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I am experiencing a problem a problem trying to stop a daemon when the machine reboots or halts. I have a script /etc/init.d/myprogram. This is then soft linked /etc/rc6.d/K99myprogram and ...
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  1. #1
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    Start & Stop daemons in runlevels


    I am experiencing a problem a problem trying to stop a daemon when the machine reboots or halts.

    I have a script /etc/init.d/myprogram. This is then soft linked /etc/rc6.d/K99myprogram and /etc/rc0.d/K99myprogram. Within /etc/init.d, if I run "./myprogram stop," I see the script does go through the process of halting the process however, when I run reboot or halt the system, I don't see any behavior.

    Any help would be greatly appreciated on how to resolve this issue.

  2. #2
    Linux Engineer Kieren's Avatar
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    Adding the soft link to the folder wont work, you need to use the following command:

    Code:
    sudo update-rc.d PROGRAM defaults
    Where PROGRAM is the executable in /etc/init.d/
    Linux User #453176

  3. #3
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    defaults

    According to the man pages:
    Code:
    If defaults is used then update-rc.d will make links to start the  service  in 
    runlevels  2345 and to stop the service in runlevels 016.
    I've manually soft linked stuff to /etc/rc[016].d in Ubuntu. The version I'm currently using is Red Hat ES 4 which is having this problem.

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  5. #4
    scm
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    K99 will be run last of all, I think, so if the rest of the system has already shutdown, your script won't work. Generally, K-scripts should be number "100 - n" where n is the S-script number.

  6. #5
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    I run Red Hat and have had similar problems. For the life of me I can't remember the exact reason why. The thing I did learn was to use chkconfig to set up the symlinks. Look at the manpage for details. You'll have put a couple of lines in the start/stop script for chkconfig as comments.

    example:
    # chkconfig: 345 44 56
    # description: Listen and dispatch ACPI events from the kernel

  7. #6
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    K99

    Actually guys, the script is K89myscript. Not to make this into a debate but my attempt with this on Debian GNU/Linux has worked perfectly.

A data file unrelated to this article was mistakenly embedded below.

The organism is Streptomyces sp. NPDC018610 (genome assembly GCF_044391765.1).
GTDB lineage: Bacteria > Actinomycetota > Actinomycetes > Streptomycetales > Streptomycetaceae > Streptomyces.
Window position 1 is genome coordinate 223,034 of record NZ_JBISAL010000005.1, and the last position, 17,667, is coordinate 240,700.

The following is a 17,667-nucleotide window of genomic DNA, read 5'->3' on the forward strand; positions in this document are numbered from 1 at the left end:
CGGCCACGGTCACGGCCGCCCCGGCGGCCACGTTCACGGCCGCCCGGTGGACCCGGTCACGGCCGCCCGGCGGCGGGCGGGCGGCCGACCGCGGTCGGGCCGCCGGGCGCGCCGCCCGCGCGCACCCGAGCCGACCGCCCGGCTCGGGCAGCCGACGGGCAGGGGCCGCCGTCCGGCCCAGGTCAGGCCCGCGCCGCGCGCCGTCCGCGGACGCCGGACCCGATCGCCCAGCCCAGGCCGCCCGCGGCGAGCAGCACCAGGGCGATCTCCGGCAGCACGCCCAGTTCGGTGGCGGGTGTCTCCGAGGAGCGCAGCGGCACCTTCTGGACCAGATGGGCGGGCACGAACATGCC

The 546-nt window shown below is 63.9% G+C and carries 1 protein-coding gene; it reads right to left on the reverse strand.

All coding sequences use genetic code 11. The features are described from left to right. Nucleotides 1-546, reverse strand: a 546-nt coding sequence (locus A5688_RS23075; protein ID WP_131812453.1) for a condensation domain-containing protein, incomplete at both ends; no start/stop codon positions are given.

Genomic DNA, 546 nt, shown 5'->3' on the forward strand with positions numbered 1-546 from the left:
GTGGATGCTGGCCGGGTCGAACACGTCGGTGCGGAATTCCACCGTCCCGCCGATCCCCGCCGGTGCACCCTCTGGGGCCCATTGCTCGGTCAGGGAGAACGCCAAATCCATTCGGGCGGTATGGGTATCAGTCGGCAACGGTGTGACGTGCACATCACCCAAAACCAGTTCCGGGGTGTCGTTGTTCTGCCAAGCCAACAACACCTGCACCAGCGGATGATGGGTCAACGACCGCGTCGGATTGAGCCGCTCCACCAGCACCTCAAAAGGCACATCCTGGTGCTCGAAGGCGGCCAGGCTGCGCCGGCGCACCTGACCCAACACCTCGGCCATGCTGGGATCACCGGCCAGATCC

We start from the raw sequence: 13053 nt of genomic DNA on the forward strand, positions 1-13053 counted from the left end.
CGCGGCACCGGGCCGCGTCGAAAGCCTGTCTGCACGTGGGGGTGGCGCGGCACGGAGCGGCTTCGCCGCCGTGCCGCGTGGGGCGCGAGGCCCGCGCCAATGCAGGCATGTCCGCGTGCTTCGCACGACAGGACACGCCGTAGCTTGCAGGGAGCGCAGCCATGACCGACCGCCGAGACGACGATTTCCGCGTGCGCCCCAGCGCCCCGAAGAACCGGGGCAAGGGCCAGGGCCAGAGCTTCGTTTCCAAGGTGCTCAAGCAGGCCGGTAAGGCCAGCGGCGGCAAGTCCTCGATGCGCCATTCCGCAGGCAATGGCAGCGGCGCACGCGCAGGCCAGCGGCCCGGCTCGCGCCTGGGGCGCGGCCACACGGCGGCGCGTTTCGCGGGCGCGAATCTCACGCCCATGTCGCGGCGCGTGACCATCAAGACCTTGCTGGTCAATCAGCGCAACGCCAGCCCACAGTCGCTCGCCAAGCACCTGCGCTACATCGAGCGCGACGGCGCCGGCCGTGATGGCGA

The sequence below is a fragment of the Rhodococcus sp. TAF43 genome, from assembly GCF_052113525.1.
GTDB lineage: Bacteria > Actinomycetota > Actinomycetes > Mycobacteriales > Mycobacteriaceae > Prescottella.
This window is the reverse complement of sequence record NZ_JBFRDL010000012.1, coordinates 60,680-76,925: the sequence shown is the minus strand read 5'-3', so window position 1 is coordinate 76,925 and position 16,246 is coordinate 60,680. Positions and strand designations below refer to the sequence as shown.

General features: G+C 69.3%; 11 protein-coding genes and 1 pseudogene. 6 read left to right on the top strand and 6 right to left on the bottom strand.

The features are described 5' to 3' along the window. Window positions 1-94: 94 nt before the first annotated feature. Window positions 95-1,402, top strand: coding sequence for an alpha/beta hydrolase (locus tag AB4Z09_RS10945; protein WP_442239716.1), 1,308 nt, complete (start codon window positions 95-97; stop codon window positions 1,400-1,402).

Code:
    radmin@redhat# ls /etc/rc6.d
    K01tog-pegasus         K25sshd        K74nscd            K92arptables_jf
    K02cups-config-daemon  K30sendmail    K74ntpd            K92iptables
    K02haldaemon           K35vncserver   K75netfs           K94diskdump
    K02NetworkManager      K35winbind     K85mdmonitor       K95kudzu
    K03messagebus          K40smartd      K85mdmpd           K95openibd
    K03rhnsd               K44rawdevices  K86nfslock         K96pcmcia
    K05anacron             K50netdump     K87auditd          K99cpuspeed
    K05atd                 K50xinetd      K87irqbalance      K99lvm2-monitor
    K05saslauthd           K56acpid       K87portmap         K99microcode_ctl
    K10cups                K60crond       K88syslog          K99readahead
    K10dc_server           K68rpcidmapd   K88wpa_supplicant  K99readahead_early
    K10psacct              K69rpcgssd     K89netplugd        K99sysstat
    K10xfs                 K72autofs      K89rdisc           S00killall
    K12dc_client           K73ypbind      K89tis             S01reboot
    K15gpm                 K74apmd        K90bluetooth
    K20nfs                 K74ipmi        K90network
    K24irda                K74lm_sensors  K91isdn
    As you can see, there are multiple K<nn> scripts in this directory. Even when I stand in front of the console and do a reboot, I don't see all of these services stop.

    As to my understanding, any scripts with that begins with K stops and S starts. K99 might be the last script to stop but it should stop.

    In addition, I've tried making the scripts with chkconfig. It worked perfectly fine but the end result was the same as what I would have done manually.

    Any thoughts?
    Last edited by sprucio; 09-22-2008 at 03:40 PM. Reason: made an error with code

  8. #7
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    How are you shutting down the system?
    With shutdown or init 0.

    Also, I'd suggest you put in the script an echo that writes to a file to verify it's not being run. Something like:

    Code:
    date > /tmp/myscript.log
    echo "myscript stop" >> /tmp/myscript.log

  9. #8
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    Red Hat

    Hi guys,

    It seems like this is a Red Hat issue as far as I can tell. I've tested this in Debian and Ubuntu and the desired behavior works out fine.

    I've discovered the solution through the help of another member from this forum. If you do a search on my name, you should find another thread that explains this.

    Basically, Red Hat creates files in /var/lock/subsys and pending on if the file exists, then it'll kill the appropriate services in the appropriate runlevels.

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